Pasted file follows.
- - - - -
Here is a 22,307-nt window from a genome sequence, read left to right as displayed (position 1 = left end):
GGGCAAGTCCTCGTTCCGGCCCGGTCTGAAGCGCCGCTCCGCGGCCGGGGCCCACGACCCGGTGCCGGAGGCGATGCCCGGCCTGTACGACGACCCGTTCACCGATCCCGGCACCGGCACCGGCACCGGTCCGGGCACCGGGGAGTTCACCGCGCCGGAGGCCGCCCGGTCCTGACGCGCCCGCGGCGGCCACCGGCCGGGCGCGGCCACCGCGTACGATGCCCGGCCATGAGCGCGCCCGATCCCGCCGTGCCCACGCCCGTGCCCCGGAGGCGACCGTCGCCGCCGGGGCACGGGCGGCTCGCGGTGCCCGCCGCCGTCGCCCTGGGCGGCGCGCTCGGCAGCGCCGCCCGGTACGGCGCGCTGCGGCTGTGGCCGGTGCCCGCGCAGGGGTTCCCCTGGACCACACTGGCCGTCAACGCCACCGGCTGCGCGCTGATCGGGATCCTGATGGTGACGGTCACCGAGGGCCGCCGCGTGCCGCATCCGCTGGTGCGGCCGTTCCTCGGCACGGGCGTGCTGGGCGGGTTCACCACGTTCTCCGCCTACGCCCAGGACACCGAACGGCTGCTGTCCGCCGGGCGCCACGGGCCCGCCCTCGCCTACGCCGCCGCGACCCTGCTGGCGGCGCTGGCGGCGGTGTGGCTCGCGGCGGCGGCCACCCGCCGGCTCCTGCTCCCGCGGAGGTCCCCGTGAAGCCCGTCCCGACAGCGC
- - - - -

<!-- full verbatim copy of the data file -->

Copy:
Here is a 22,307-nt window from a genome sequence, read left to right as displayed (position 1 = left end):
GGGCAAGTCCTCGTTCCGGCCCGGTCTGAAGCGCCGCTCCGCGGCCGGGGCCCACGACCCGGTGCCGGAGGCGATGCCCGGCCTGTACGACGACCCGTTCACCGATCCCGGCACCGGCACCGGCACCGGTCCGGGCACCGGGGAGTTCACCGCGCCGGAGGCCGCCCGGTCCTGACGCGCCCGCGGCGGCCACCGGCCGGGCGCGGCCACCGCGTACGATGCCCGGCCATGAGCGCGCCCGATCCCGCCGTGCCCACGCCCGTGCCCCGGAGGCGACCGTCGCCGCCGGGGCACGGGCGGCTCGCGGTGCCCGCCGCCGTCGCCCTGGGCGGCGCGCTCGGCAGCGCCGCCCGGTACGGCGCGCTGCGGCTGTGGCCGGTGCCCGCGCAGGGGTTCCCCTGGACCACACTGGCCGTCAACGCCACCGGCTGCGCGCTGATCGGGATCCTGATGGTGACGGTCACCGAGGGCCGCCGCGTGCCGCATCCGCTGGTGCGGCCGTTCCTCGGCACGGGCGTGCTGGGCGGGTTCACCACGTTCTCCGCCTACGCCCAGGACACCGAACGGCTGCTGTCCGCCGGGCGCCACGGGCCCGCCCTCGCCTACGCCGCCGCGACCCTGCTGGCGGCGCTGGCGGCGGTGTGGCTCGCGGCGGCGGCCACCCGCCGGCTCCTGCTCCCGCGGAGGTCCCCGTGAAGCCCGTCCCGACAGCGC